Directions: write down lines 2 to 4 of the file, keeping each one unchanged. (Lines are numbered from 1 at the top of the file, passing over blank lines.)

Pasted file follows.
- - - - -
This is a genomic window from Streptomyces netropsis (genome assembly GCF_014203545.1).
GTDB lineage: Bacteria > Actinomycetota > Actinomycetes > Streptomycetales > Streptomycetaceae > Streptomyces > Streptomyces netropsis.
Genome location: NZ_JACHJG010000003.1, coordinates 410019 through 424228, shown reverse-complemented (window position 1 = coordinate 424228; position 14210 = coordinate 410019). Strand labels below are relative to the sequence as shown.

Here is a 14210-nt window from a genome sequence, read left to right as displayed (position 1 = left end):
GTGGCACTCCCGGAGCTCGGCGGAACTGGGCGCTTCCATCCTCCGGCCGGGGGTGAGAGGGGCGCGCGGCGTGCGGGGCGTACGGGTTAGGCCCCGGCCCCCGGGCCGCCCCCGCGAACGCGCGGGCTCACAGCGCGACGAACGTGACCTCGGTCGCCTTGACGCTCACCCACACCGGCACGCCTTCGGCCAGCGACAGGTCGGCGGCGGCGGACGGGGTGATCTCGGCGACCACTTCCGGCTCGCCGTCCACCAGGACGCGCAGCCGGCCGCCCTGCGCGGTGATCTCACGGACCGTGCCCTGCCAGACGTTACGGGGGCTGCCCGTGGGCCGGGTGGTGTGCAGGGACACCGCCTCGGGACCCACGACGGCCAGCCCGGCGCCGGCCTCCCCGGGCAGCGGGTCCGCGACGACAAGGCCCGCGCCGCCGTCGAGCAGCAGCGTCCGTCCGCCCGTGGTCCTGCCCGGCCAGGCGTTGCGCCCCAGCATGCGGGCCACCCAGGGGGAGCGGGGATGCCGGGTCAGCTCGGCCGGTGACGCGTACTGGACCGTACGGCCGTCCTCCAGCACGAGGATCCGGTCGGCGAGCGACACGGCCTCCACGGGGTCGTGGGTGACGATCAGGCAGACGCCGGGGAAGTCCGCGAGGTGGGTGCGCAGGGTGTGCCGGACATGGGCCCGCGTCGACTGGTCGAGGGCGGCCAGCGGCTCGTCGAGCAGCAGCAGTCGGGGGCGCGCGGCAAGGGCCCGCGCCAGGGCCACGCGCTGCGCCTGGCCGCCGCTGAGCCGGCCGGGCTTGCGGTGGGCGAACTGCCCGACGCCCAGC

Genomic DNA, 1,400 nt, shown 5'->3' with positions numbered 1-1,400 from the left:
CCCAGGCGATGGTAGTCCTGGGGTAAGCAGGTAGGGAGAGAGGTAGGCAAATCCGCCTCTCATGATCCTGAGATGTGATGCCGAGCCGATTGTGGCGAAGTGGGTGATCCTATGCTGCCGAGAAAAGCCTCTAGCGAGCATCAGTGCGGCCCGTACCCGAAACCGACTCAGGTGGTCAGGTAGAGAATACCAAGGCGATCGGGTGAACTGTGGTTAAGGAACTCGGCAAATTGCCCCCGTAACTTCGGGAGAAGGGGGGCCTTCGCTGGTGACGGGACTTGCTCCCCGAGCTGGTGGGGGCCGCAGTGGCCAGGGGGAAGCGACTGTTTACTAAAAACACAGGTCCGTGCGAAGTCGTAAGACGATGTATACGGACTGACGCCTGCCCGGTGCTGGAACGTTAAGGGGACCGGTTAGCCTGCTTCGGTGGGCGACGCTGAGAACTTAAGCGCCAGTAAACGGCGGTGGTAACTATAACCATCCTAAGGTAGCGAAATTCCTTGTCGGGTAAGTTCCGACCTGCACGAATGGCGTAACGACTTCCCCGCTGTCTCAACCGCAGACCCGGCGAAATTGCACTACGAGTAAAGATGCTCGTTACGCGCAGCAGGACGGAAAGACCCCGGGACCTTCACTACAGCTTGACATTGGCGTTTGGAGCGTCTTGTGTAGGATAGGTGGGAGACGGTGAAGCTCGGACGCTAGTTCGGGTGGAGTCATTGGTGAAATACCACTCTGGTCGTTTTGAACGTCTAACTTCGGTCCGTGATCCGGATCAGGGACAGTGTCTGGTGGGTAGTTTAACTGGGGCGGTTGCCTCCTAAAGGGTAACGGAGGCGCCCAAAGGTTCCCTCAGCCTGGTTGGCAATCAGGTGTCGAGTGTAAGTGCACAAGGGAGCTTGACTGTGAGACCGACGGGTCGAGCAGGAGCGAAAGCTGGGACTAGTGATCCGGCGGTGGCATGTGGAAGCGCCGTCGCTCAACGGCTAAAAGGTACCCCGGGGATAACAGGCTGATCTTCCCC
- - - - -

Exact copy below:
GTDB lineage: Bacteria > Actinomycetota > Actinomycetes > Streptomycetales > Streptomycetaceae > Streptomyces > Streptomyces netropsis.
Genome location: NZ_JACHJG010000003.1, coordinates 410019 through 424228, shown reverse-complemented (window position 1 = coordinate 424228; position 14210 = coordinate 410019). Strand labels below are relative to the sequence as shown.

Here is a 14210-nt window from a genome sequence, read left to right as displayed (position 1 = left end):